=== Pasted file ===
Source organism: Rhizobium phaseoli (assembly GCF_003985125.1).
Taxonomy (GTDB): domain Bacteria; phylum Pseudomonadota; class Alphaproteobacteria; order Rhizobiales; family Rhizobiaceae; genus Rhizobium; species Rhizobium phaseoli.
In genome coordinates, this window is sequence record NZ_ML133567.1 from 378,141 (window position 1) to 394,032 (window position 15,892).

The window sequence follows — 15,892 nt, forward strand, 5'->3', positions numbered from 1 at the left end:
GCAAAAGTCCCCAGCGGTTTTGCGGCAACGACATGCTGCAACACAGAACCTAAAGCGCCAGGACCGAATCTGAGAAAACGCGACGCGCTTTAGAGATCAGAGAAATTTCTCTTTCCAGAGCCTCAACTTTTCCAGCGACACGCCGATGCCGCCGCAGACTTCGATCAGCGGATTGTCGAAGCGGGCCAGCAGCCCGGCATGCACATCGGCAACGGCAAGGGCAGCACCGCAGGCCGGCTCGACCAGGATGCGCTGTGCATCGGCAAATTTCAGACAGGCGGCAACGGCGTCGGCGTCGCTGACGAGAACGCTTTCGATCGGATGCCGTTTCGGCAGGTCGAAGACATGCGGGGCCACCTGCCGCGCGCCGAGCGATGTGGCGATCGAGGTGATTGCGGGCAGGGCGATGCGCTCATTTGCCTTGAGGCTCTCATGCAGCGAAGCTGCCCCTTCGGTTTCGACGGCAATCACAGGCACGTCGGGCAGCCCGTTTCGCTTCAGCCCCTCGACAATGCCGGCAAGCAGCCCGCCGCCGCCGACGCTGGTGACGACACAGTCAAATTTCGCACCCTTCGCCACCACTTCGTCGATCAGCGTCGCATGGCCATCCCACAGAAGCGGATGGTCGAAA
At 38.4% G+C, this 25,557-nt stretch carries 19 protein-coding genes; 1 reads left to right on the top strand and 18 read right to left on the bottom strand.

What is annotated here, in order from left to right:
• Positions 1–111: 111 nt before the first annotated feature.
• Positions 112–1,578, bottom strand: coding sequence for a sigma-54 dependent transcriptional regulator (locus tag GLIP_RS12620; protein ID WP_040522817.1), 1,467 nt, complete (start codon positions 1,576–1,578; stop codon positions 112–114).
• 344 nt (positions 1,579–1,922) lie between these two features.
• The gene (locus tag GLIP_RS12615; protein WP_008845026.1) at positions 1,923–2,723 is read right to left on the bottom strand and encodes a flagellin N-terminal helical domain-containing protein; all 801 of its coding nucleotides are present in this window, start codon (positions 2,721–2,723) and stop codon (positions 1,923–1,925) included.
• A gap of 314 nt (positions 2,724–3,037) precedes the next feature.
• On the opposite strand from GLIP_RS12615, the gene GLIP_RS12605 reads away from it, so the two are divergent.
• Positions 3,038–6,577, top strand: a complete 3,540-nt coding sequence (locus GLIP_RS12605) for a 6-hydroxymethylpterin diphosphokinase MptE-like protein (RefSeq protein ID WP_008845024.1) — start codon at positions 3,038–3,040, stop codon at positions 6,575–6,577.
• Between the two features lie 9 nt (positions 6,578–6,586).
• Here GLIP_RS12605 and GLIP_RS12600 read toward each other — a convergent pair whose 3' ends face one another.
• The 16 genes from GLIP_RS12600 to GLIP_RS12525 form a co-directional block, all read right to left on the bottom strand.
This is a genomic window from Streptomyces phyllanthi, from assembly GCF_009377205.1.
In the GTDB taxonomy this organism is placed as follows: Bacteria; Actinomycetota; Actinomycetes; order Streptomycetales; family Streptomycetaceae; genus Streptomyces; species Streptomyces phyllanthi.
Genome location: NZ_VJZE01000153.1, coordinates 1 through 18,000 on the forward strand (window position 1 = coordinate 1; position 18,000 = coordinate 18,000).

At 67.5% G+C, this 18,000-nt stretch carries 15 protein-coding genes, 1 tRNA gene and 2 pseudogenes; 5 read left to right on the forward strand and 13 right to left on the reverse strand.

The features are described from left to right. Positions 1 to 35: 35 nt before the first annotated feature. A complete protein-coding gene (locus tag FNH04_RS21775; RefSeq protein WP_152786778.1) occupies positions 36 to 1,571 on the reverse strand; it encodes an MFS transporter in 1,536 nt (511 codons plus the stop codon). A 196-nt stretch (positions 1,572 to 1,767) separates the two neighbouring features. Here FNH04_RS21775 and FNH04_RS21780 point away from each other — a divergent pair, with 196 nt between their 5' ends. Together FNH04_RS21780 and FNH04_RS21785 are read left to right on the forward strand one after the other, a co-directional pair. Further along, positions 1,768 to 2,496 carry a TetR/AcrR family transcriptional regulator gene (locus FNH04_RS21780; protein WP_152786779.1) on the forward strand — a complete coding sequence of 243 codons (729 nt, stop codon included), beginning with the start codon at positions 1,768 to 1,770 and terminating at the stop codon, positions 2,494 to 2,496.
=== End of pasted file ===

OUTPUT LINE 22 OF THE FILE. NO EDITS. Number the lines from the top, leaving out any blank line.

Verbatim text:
The features are described from left to right. Positions 1 to 35: 35 nt before the first annotated feature. A complete protein-coding gene (locus tag FNH04_RS21775; RefSeq protein WP_152786778.1) occupies positions 36 to 1,571 on the reverse strand; it encodes an MFS transporter in 1,536 nt (511 codons plus the stop codon). A 196-nt stretch (positions 1,572 to 1,767) separates the two neighbouring features. Here FNH04_RS21775 and FNH04_RS21780 point away from each other — a divergent pair, with 196 nt between their 5' ends. Together FNH04_RS21780 and FNH04_RS21785 are read left to right on the forward strand one after the other, a co-directional pair. Further along, positions 1,768 to 2,496 carry a TetR/AcrR family transcriptional regulator gene (locus FNH04_RS21780; protein WP_152786779.1) on the forward strand — a complete coding sequence of 243 codons (729 nt, stop codon included), beginning with the start codon at positions 1,768 to 1,770 and terminating at the stop codon, positions 2,494 to 2,496.